Recently returning from my first trip to Chicago for the 20th annual Goth Convergence, I’m filled with a rekindled enthusiasm for a scene that I fell in love with as a teen and reaffirmed how it is still as relevant to me and my life in adulthood.
Convergence is the yearly goth festival held in America. Initially started by the net.goths from the Usenet group alt.gothic as an opportunity to put faces to avatars, over the years its patrons have been drawn from every corner of the goth scene. What’s slightly more unusual about this gothic gathering (as opposed to the ones in the UK and Europe) is that its location changes year on year. Cities bid to host it and the winning city forms a committee to run the event. In a country as large as America, this does make sense and it also means each festival really has its own flavour as well as giving a number of people the opportunity to play a key role in the scene rather than this honour going to a very select few.
The very first convergence in 1995 was held in Chicago, as was the tenth. So it was only fitting that the twentieth anniversary should be Chicago too. The committee was headed by scene veterans Scary Lady Sarah (DJ and event organiser extraordinaire) and William Faith (of one of my favourite bands Faith and the Muse), who incidentally also have their own band together called Bell Weather Syndicate
The festival consists of two main nights of bands, a club night, a fashion show and a Bizarre Bazaar where goth designers and artisans peddle their wares. The band line up consisted of The Gothsicles, I:Scintilla, Arch Visceral Parlor, Peeling Grey, Ending the Vicious Cycle, Sunshine Blind and two of our very own home-grown bands: Pretentious, Moi? and The March Violets.
Although I may be slightly biased (since it’s my husband’s project) I do think Pretentious, Moi? are one of the best new bands on the scene and perfect the 90s Goth sound, which is my particular favourite. I am reassured by the fact that Scary Lady Sarah has been an avid supporter of the band ever since Tim started it as a side project in 1994 and the astounding reception they got from the gig, that my opinion is justified! Added to this is the high pedigree of musicians he has assembled to form the band: Rachel Iden (Die Laughing), Gordon Young (ex-Dream Disciples), Christian Tonkin (Manuskript) and Matt Helm (Red Sun Revival), that you know it’s going to be something worth listening to.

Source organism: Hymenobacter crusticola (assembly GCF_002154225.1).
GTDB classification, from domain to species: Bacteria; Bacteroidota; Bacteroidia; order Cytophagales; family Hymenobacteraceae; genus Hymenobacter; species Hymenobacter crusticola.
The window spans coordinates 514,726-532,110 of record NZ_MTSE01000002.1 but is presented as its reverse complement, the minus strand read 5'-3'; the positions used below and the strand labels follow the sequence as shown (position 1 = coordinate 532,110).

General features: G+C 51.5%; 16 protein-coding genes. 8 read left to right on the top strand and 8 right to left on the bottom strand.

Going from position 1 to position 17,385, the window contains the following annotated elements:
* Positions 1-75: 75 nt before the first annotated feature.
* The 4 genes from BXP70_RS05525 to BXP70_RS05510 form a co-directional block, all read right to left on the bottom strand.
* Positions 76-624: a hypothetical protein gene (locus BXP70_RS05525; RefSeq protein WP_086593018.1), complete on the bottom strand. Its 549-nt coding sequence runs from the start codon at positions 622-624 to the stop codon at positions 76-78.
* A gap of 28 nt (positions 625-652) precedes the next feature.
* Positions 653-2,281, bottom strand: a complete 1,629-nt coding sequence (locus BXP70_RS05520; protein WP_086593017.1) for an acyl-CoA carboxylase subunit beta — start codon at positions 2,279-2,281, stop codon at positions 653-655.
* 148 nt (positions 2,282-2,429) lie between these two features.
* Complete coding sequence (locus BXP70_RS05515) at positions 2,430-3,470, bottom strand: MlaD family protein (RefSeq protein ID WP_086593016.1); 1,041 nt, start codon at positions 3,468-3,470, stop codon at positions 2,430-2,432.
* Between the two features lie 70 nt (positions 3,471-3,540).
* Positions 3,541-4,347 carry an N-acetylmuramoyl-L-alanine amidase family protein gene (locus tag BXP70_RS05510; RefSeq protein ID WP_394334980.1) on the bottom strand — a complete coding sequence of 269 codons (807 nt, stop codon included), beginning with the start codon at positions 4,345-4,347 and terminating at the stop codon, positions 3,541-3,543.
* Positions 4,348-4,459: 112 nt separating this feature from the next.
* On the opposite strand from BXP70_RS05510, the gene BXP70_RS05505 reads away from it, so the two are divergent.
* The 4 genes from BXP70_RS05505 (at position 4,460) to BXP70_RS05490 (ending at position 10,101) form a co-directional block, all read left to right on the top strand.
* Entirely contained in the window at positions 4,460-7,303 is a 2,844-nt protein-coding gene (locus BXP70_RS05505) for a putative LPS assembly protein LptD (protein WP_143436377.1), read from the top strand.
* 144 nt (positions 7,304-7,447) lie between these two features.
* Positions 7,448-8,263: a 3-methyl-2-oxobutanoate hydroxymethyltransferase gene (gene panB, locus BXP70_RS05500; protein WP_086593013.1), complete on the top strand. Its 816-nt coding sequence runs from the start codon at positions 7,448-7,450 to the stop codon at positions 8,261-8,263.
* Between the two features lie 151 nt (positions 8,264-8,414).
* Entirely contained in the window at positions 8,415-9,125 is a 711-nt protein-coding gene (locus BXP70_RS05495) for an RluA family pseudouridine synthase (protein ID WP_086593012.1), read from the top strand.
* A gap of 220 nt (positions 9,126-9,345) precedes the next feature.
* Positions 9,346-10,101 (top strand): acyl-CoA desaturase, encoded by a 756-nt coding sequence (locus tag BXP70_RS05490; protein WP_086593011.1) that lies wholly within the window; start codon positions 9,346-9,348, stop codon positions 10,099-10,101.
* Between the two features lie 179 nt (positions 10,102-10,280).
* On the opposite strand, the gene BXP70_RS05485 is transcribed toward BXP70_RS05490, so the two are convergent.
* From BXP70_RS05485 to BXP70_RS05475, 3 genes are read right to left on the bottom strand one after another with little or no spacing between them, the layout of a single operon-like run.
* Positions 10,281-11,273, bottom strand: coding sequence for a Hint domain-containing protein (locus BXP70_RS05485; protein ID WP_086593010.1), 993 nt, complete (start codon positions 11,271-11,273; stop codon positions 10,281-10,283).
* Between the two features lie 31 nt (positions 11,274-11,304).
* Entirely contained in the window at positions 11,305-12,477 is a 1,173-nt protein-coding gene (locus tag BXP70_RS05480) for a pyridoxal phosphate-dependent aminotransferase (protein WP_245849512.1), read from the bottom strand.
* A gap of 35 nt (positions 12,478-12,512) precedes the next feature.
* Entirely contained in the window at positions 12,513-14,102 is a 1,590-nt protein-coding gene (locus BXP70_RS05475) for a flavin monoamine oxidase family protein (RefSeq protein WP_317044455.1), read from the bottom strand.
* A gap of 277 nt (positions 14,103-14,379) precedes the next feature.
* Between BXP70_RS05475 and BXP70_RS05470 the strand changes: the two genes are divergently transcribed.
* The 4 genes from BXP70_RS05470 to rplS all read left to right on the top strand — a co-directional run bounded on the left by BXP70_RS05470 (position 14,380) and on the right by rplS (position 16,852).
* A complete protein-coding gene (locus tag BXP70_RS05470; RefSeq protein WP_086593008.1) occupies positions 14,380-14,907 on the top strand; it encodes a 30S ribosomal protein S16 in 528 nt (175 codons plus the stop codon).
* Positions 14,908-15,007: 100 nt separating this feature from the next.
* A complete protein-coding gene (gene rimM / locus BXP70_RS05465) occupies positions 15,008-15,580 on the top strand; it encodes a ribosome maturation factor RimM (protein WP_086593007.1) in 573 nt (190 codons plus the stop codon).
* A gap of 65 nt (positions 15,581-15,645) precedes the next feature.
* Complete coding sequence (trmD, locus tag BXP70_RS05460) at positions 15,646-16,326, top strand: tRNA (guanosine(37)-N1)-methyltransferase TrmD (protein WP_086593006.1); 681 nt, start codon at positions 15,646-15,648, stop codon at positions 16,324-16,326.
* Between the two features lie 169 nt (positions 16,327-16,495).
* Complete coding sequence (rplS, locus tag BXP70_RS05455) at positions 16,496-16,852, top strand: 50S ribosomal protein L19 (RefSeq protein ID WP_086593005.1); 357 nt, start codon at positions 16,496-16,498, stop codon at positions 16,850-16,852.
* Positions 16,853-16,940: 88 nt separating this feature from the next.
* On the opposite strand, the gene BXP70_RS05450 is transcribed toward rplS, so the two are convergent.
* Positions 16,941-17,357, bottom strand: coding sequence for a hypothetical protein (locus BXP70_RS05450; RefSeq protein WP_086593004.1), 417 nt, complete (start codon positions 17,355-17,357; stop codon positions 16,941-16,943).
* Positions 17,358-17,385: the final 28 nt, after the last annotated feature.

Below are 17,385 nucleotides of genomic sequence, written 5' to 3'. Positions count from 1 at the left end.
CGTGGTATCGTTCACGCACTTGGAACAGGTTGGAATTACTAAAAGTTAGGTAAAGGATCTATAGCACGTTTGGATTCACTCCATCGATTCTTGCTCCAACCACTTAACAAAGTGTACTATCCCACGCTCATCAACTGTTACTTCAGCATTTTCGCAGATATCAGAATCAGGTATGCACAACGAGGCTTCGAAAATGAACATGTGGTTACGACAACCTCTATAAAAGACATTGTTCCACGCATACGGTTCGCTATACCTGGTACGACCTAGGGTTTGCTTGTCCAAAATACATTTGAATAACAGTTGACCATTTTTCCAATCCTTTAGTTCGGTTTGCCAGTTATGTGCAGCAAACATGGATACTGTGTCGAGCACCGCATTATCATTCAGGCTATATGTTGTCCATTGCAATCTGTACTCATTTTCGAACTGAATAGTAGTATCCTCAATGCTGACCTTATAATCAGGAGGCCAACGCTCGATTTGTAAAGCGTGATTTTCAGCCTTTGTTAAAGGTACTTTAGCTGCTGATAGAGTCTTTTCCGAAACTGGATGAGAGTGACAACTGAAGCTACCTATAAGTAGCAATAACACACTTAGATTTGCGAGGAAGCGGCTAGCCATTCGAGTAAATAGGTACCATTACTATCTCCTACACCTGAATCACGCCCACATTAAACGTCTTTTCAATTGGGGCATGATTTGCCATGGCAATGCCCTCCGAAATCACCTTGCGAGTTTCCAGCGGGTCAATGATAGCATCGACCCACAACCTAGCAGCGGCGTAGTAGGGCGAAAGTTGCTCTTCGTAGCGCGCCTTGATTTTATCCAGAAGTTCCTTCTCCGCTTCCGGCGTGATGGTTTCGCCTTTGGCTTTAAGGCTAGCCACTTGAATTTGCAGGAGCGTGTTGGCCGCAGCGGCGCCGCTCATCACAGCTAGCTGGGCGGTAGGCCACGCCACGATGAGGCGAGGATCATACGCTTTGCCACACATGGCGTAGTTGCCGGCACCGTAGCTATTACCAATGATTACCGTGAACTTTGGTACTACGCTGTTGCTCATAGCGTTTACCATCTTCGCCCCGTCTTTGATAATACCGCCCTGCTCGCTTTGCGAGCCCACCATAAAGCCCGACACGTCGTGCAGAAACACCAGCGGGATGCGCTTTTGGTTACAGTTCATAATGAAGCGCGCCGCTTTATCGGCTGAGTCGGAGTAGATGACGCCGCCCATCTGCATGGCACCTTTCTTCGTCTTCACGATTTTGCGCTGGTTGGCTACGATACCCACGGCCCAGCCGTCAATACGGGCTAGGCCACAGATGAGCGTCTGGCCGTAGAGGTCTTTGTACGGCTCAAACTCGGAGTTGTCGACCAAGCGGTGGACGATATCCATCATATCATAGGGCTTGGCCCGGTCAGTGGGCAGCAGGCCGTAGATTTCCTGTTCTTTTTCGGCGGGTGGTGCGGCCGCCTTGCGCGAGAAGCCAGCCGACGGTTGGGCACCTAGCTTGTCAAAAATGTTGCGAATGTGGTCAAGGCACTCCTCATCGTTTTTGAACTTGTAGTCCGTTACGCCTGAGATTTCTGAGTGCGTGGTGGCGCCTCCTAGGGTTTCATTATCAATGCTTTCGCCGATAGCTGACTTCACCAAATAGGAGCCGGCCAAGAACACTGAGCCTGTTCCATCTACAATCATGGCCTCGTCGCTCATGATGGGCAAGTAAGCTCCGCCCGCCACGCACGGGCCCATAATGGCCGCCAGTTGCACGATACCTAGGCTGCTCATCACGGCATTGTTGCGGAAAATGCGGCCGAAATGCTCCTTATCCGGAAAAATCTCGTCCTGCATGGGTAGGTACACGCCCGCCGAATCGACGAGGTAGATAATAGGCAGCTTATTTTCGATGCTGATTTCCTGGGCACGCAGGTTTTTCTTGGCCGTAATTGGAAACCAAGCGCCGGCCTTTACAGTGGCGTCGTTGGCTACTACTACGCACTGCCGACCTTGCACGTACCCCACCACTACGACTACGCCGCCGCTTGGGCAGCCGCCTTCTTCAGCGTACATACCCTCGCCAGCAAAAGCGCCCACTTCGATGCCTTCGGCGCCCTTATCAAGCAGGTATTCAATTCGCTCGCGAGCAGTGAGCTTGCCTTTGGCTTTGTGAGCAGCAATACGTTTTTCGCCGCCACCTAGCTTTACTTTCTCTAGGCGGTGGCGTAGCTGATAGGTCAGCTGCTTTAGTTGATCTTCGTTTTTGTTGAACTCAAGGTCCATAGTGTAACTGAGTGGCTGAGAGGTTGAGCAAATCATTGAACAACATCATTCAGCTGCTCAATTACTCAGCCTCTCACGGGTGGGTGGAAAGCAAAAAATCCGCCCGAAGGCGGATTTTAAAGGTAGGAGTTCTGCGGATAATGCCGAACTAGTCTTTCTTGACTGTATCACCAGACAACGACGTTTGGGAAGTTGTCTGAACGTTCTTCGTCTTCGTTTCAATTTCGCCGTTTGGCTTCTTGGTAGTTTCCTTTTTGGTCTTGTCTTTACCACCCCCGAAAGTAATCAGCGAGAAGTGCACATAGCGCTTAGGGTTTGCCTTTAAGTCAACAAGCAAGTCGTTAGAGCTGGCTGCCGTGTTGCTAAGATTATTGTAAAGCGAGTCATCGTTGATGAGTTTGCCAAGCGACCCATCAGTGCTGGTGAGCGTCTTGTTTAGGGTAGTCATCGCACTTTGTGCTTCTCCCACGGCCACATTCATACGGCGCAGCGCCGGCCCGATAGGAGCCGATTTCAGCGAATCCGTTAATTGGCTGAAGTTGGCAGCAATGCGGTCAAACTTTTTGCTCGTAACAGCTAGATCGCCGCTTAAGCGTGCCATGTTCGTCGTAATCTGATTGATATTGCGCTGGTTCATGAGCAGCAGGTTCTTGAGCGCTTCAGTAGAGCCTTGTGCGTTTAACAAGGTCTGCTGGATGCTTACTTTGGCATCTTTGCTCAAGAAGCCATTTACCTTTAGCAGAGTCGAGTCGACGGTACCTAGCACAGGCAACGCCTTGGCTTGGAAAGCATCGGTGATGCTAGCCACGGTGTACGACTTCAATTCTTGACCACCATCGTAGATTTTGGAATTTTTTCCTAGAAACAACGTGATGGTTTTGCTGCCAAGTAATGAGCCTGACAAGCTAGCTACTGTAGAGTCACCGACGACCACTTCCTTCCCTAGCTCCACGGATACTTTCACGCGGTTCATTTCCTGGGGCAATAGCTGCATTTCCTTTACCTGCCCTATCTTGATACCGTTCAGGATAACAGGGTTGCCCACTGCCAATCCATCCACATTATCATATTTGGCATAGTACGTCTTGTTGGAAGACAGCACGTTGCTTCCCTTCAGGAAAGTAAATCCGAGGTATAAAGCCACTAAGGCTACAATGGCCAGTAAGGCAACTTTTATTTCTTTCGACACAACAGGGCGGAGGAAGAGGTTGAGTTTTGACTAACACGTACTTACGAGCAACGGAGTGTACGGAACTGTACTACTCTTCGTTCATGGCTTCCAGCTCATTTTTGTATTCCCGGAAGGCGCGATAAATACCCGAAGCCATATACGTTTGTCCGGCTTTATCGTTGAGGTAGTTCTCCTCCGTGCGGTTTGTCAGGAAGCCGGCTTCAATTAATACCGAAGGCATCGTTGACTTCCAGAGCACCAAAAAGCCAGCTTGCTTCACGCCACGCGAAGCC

The final headliners of the weekend were The March Violets. Formed in Leeds in the post punk era at the very start of the 80s, they were one of the 4 dark Northern Bands that are often blamed for starting the Gothic scene (along with The Danse Society, The Sisters of Mercy, and The Southern Death Cult). We thought they were lost to us until three original members reformed in 2008 and have been painting stages purple once again and this time round they were joined by William Faith on base. They were wonderfully received by fans who loved them the first time round alongside the newly initiated.
And Britain was also represented in the form of Alchemy there too! I spotted a number of pieces in the crowd and of course had to wear some of my own.
It was great to have scene veterans (a number of whom were even at the first convergence) dance alongside fledgling goths and feel a real sense of unity, belonging and a feeling of a common understanding, something I haven’t really felt since my first days of descending into the underground clubs of Johannesburg in my late teens and early 20s. Perhaps though it’s also because the dance style and music affinity of the Americans do seem a lot closer to the South African tastes than that of elsewhere. However I do think in many ways this is something many of the larger European festivals lack and even Whitby Goth Weekend feels to me that it’s lost its soul to a degree… although I will again be attending and reviewing both Wave Gotik Treffen in Leipzig and Whitby Goth Weekend in Whitby this year… so it’ll be good to make the comparison with fresh eyes.
Although I do know my feelings of this particular festival were echoed by most of the attendees, with wonderful messages flooding into the facebook group before our plane even landed back on UK soil. Kyla, a C20 attendee who found goth slightly later in life (and you know – it’s never too late ;), describes it thus, “I found the festival euphoric. Anything that keeps the spark of my first and foremost passion – music – alive and burning bright is a wonderful thing. Additionally, it was a true joy meeting other people from around the world who are drawn to the same things as I. Someone said once by the time people reach their 30-40s, they find their tribe, and indeed such a statement is true for me.”
Through the years the festival has varied in size attracting between 400 to 1,500 attendees and it seems to have been a conscious decision a few years ago (along with waning scene interest) that it be kept as close to the original idea as possible rather than allowing it to become commercialised and watered down with too many fringe elements. However it remains a place where you are fully welcomed if you truly want to experience and be part of the dark collective. I think it is this more intimate gathering of a like-minded group with a real passion for all the scene has to offer, in an event by-the-people-for-the-people that really set the tone for the festival. This is definitely a festival to earmark for the dark at heart! See you at Convergence 30 Chicago!
Until next time,
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